City Girl Coffee is a brand of the Alakef Coffee Roasters corporation, which is owned and operated by Whitman alumna Alyza Bohbot ’08. City Girl is a socially-conscious coffee producer, which uses as much women-sourced coffee as possible from women-owned or run coffee farms. A portion of sales from each bag sold is donated to organizations that support and empower women of coffee in their countries of origin.
Roasted in Alakef’s USDA organic certified facility in Duluth, Minnesota, City Girl offers small-batch blends, a number of which are fair-trade and have earned the USDA Organic Certification that verifies the beans have been produced without the use of pesticides or herbicides. City Girl Coffee beans are carefully selected to ensure they come from farms owned or managed by women, which ensures the money earned from each sale supports these women and their surrounding communities. Bohbot thoroughly researches all importers and exporters so that she knows the origins of the beans. She makes a point of meeting the women of coffee by scheduling time on each trip.
Bohbot was recently elected vice president of marketing on the board of the International Women’s Coffee Alliance (IWCA). Founded in 2003, the IWCA is a global peer-to-peer network of women volunteers working in all aspects of the coffee industry who advocate for women – from seed to cup. Members help provide access to information, support and resources along the entire coffee supply chain.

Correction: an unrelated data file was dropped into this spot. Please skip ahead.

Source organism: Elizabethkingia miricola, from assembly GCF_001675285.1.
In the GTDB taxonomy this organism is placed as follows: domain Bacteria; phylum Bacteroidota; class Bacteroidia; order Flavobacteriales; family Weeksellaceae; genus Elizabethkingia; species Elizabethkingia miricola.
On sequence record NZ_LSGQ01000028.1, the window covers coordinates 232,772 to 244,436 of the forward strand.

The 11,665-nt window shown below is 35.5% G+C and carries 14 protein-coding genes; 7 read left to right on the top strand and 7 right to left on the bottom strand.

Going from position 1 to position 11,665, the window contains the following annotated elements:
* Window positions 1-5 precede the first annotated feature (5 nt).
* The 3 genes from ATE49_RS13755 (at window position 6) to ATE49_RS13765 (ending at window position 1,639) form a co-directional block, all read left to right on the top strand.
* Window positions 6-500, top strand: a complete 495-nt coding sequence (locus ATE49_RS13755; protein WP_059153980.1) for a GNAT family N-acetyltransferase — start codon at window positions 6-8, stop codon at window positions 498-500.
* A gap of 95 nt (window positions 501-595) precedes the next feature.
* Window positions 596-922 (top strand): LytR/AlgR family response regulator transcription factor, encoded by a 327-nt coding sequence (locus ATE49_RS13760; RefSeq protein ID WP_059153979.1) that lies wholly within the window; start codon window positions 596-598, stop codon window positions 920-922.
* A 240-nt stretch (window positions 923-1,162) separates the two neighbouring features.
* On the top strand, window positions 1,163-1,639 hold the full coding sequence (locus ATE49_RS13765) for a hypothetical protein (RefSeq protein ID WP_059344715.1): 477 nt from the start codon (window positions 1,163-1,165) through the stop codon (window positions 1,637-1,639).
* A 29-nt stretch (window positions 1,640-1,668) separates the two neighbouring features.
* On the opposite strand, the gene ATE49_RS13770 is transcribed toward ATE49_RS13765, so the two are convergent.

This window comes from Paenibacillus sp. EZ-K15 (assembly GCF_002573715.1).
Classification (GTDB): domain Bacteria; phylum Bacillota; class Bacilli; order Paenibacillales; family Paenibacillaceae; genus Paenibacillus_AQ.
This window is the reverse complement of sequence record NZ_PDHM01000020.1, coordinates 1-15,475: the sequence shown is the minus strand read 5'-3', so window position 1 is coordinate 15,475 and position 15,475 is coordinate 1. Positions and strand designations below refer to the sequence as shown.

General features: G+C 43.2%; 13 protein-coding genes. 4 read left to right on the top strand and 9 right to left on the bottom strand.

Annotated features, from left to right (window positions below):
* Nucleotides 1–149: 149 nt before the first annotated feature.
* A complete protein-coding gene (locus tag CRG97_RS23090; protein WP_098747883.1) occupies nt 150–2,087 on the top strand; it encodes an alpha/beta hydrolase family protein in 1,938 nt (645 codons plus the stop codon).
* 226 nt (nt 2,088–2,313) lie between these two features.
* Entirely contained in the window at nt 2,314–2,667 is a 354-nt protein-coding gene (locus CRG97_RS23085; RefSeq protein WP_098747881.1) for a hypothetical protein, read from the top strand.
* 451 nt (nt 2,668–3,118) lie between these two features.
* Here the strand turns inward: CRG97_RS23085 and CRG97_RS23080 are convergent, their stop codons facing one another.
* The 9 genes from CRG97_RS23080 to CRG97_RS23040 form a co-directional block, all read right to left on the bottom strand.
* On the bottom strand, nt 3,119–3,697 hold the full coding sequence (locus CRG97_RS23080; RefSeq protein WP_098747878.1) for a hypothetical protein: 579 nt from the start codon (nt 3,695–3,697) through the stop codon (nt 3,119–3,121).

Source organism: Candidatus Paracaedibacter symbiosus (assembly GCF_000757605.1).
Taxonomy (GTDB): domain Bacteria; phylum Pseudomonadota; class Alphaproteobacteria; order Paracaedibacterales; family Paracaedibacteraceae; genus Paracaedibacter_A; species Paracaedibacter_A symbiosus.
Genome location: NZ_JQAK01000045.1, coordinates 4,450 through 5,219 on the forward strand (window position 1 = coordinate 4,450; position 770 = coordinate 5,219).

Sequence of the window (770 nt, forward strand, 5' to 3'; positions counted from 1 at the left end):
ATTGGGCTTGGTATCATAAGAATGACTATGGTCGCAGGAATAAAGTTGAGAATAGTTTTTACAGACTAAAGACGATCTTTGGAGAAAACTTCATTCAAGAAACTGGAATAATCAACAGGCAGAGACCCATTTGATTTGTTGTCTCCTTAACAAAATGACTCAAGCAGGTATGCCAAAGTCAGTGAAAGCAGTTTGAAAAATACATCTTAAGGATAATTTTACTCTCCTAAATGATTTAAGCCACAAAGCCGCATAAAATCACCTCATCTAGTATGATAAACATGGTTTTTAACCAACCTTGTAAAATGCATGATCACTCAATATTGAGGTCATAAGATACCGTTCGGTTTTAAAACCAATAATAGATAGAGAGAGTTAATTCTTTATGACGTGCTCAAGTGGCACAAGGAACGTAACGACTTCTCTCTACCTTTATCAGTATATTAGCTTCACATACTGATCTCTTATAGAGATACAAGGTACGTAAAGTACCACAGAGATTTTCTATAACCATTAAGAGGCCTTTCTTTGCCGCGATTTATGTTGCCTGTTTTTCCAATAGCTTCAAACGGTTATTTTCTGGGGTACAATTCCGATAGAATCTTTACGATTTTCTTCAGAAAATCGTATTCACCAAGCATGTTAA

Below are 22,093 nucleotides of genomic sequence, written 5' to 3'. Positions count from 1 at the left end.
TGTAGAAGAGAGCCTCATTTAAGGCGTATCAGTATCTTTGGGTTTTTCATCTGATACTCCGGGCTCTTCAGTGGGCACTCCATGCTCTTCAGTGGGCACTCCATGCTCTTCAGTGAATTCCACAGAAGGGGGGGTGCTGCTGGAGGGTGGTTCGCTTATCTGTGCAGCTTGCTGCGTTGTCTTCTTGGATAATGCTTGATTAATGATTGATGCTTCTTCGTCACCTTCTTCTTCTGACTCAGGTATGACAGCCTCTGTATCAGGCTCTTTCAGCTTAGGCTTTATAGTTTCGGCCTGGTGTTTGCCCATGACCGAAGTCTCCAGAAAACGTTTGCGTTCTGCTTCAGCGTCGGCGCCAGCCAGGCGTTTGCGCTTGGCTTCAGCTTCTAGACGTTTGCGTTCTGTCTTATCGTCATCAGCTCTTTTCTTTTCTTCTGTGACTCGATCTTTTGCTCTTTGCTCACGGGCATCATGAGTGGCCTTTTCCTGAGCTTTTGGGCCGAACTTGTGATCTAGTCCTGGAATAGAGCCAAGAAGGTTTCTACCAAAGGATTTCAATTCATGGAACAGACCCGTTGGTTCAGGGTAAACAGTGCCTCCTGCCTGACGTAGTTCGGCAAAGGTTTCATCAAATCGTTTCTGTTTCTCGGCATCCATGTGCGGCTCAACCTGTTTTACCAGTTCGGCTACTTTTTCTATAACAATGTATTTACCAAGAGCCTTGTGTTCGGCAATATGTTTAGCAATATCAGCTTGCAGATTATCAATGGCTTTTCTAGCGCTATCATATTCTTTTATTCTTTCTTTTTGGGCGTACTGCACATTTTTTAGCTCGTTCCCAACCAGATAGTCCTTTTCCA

Through her IWCA involvement, Bohbot learned some startling facts. Seventy percent of the world’s one billion poor are women, and women own less than one percent of the world’s titled land (source: IWCA). The World Bank estimates more than 500 million people throughout the world are dependent on coffee for their livelihood. Of that number, 25 million are coffee farmers with women representing a significant percentage of those growers.
Bohbot also came to realize that women growers face gender inequality issues, which are compounded by their effort to maintain a respectable standard of living. She believes that, as a woman business owner in a predominately male-driven industry, she is in a position to make a difference—and that is exactly what she is doing. As an example, she recently co-founded an organization that will work to raise funds for scholarships to help other women who are looking to gain knowledge and enter the coffee industry. Additionally, Bohbot works with the Café Femenino Foundation, a nonprofit with a mission to enhance the lives of women and families in the coffee-producing communities throughout the world.
Bohbot continues to benefit from what she learned while enrolled in the retail management program at Syracuse and applies that knowledge to her current role as CEO of Alakef Coffee Roasters and City Girl Coffee. A well-rounded education in sales, market research, accounting—and even an introduction into legal issues—has been extremely applicable to her daily tasks of running a company.
She feels her success is, in part, thanks to the solid educational foundation she gained at Syracuse, one that she has been able to build upon.
As City Girl Coffee’s first anniversary draws near, plans are well underway for expanding U.S. distribution. To learn more, visit City Girl Coffee online.